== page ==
Tuesday, May 22, 2012 at 7:55 AM
Abdelbaset al-Megrahi was the only person convicted in 2001 for the bombing of Pan Am Flight 103 over Lockerbie, Scotland on December 21, 1988. Two hundred and seventy people (two-thirds of them Americans) were killed; Megrahi was sentenced to life in a Scottish prison.
But he was released in 2009, which incited me to write the following in a commentary challenging the compassionate grounds the Scottish government proffered to justify it:
Notwithstanding his alleged illness, Megrahi’s release is such an affront to common sense that the British could only have released him for the same reason the Americans invaded Iraq: oil…
(It only fueled speculation about a quid pro quo when Libyan leader Muammar Gaddafi praised British PM Gordon Brown, himself a Scotsman, as a ‘courageous friend’ for facilitating this release.)
I am sensible enough to appreciate that incurring the moral wrath of the Americans for releasing him was a small price to pay for sweetheart oil deals with Libya…
I just wish British authorities did not insult our intelligence by citing compassion as their justification for releasing this mass murderer; especially since they have refused to show similar compassion for many other convicts who are (or were) relatively more worthy…
Also, don’t be surprised if Megrahi lives well beyond the three months he purportedly has to live….
(“Release of Lockerbie Bomber: Compassion v. Justice,” The iPINIONS Journal, August 24, 2009)
But the only thing noteworthy about his death is the irony of having the red-carpet treatment he received as a returning national hero soon pulled from under him as Libya became engulfed in a de facto civil war. For this ended not only in the mob-style execution of his protector and benefactor Colonel Muammar Gaddafi, but also with him losing the spare-no-expense medical care (complete with life-sustaining medications) Gaddafi provided.
The irony of course is that had he remained in that Scottish prison he would have had guaranteed and uninterrupted access to excellent medical care; he would have been spared the pain and indignities he suffered in the last years of his life; and he would probably still be alive.
All the same, speculation is rife – even among renowned foreign policy experts here in Washington – about whether Megrahi took damning international secrets to his grave or whether he instructed family members to reveal them upon his death. The insinuation is that more than a few British politicians are now sitting on pins and needles (i.e., praying for the former).
Washington is harrumphing with shock and outrage this week over reports that BP, the pariah oil giant, prevailed upon the British government to release Lockerbie bomber Abdel Baset al-Megrahi in exchange for a $900 million oil deal with Libya…
Finally, the UK government has taken pains to explain that the decision to release Megrahi was made by Scottish authorities. But whatever the nature of devolution between England and Scotland, when it comes to international matters like this, it was and is always the case that foreign governments deal with England, not Scotland or Wales – no matter how much these two former kingdoms are implicated.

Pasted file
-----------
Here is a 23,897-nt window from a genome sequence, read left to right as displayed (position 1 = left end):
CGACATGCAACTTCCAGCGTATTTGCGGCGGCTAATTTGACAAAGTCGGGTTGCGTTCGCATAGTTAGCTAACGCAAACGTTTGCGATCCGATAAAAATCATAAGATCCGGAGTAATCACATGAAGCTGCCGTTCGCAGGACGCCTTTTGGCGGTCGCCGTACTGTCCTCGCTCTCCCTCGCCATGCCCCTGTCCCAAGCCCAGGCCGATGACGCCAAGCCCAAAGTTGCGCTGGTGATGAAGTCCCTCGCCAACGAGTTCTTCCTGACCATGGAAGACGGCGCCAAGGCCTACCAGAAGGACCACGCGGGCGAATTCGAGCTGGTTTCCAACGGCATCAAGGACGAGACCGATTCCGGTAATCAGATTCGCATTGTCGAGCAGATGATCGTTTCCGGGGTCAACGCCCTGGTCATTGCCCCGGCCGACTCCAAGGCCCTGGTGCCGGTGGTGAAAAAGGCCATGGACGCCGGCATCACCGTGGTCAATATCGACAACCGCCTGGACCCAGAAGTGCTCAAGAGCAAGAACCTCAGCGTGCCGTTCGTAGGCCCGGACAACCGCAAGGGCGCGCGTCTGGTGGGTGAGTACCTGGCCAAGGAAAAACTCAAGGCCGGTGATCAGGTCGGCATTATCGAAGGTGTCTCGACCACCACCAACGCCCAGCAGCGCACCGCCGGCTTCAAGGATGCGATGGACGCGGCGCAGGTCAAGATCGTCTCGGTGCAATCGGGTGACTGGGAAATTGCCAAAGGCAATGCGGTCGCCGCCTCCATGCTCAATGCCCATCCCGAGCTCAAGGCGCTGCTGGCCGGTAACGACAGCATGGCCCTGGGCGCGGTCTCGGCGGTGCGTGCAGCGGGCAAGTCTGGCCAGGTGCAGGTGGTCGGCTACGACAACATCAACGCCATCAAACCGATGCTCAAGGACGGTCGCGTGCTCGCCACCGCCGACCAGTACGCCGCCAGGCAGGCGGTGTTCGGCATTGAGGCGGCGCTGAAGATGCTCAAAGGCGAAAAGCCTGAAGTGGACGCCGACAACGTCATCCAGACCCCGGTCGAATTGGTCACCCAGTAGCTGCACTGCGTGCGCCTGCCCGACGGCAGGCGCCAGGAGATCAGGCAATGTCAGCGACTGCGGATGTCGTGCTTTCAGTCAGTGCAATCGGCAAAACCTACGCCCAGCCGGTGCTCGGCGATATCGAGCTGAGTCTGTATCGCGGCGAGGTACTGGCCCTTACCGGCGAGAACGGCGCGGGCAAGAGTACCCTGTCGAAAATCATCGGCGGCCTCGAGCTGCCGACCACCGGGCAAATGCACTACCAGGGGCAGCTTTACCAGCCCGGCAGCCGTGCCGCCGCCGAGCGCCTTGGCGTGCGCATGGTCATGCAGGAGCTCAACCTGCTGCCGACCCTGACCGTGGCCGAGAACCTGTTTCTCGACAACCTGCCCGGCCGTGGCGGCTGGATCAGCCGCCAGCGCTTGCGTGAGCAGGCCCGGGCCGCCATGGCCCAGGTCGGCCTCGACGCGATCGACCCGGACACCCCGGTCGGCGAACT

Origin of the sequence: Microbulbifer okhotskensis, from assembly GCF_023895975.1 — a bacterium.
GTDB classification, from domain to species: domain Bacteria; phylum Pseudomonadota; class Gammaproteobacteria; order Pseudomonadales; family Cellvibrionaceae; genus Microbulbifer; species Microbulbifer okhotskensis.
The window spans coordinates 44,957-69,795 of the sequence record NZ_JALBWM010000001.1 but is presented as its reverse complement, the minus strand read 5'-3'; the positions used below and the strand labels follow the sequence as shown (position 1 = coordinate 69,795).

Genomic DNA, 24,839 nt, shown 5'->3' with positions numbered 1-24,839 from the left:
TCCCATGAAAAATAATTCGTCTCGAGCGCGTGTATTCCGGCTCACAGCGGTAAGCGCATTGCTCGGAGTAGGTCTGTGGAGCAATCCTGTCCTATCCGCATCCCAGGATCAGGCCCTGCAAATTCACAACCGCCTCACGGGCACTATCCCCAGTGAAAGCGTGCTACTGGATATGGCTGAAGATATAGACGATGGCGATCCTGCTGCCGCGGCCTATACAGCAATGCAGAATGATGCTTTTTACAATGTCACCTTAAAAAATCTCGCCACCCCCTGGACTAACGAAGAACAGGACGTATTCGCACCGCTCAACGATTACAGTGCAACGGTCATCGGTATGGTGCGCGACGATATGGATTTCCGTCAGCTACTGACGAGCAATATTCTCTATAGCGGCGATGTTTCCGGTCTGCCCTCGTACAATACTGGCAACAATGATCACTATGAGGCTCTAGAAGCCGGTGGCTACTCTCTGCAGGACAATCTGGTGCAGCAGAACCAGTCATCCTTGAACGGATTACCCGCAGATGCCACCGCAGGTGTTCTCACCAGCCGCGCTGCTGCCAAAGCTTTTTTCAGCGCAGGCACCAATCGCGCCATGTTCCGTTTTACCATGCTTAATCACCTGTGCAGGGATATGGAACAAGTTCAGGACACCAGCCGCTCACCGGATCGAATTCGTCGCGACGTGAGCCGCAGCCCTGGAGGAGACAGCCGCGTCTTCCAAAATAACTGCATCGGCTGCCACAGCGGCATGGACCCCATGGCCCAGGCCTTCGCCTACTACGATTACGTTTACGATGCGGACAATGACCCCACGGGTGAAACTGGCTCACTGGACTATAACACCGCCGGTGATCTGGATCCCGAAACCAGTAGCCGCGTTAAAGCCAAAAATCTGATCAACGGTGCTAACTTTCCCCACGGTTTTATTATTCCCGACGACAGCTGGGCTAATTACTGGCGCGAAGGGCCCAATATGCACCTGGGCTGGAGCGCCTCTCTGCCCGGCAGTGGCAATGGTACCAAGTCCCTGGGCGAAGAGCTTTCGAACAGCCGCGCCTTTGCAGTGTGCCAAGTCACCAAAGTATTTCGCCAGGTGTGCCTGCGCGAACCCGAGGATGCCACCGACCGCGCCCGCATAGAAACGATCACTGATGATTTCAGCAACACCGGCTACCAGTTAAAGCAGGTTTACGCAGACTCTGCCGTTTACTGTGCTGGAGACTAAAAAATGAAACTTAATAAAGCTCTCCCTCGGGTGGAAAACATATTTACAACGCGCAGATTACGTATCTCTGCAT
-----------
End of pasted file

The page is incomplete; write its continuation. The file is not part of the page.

More to the point, my Scottish friend, a very accomplished barrister, has lamented the way Scotland duly complies with the UK government expropriating profits from oil drilling off its coast to stash in the London treasury. Therefore, it beggars belief to think that the UK government did not effectively instruct Scotland to release Megrahi for the benefit of the UK’s largest taxpayer, BP, and that Scotland duly complied.
This is why, when word got out that the Scots were thinking of releasing him on compassionate grounds, the U.S. appealed – not to the Scots in Scotland but to that Scot in England who represents the UK government, Prime Minister Gordon Brown.
(“BP Involved in Release of Lockerbie Bomber?!” The iPINIONS Journal, July 16, 2010)
The cover up in this case was unearthed by studying ‘hundreds of confidential papers by the Cabinet office,’ which revealed that a number of Labour ministers acted not just as advisers to, but as facilitators between Scottish and Libyan officials to seal this deal.
I trust this latest report will finally remove the scales from the eyes of my British critics. But they don’t have to take my word for it; because here, in part, is the aggrieved indignation the first minister of Scotland, Alex Salmond, vented at English politicians for using Scottish authorities to execute their foreign policy sleight of hand:
‘My point is the extraordinary position of the Labour party in Scotland attacking the SNP government for doing according to judicial principles what the Labour government in London were wanting to do, if not saying it openly, for economic and political reasons.
‘It seems to me the biggest example of organised political hypocrisy that I’ve ever seen in my time in politics.’
(“British Exposed as Imperial Hypocrites on Lockerbie Bomber,” The iPINIONS Journal, February 8, 2011)
What these quotes reveal, however, is that if Megrahi possessed any secret worth revealing it must have more to do with how Gaddafi recruited and rewarded him for the Lockerbie bombing than with how the British bartered with Gaddafi for his release. After all, the man was in prison in Scotland when British politicians were conspiring with BP to offer him as a national trophy to Gaddafi in exchange for access to Libyan oil.
Instead, the real reason they might be sitting on pins and needles is that Gaddafi’s once presumptive heir, the now-imprisoned Saif, might sing like a canary about just how willing British politicians (including former PM Tony Blair) were to betray the loved ones of those who died in the Lockerbie bombing to consummate these venal oil deals.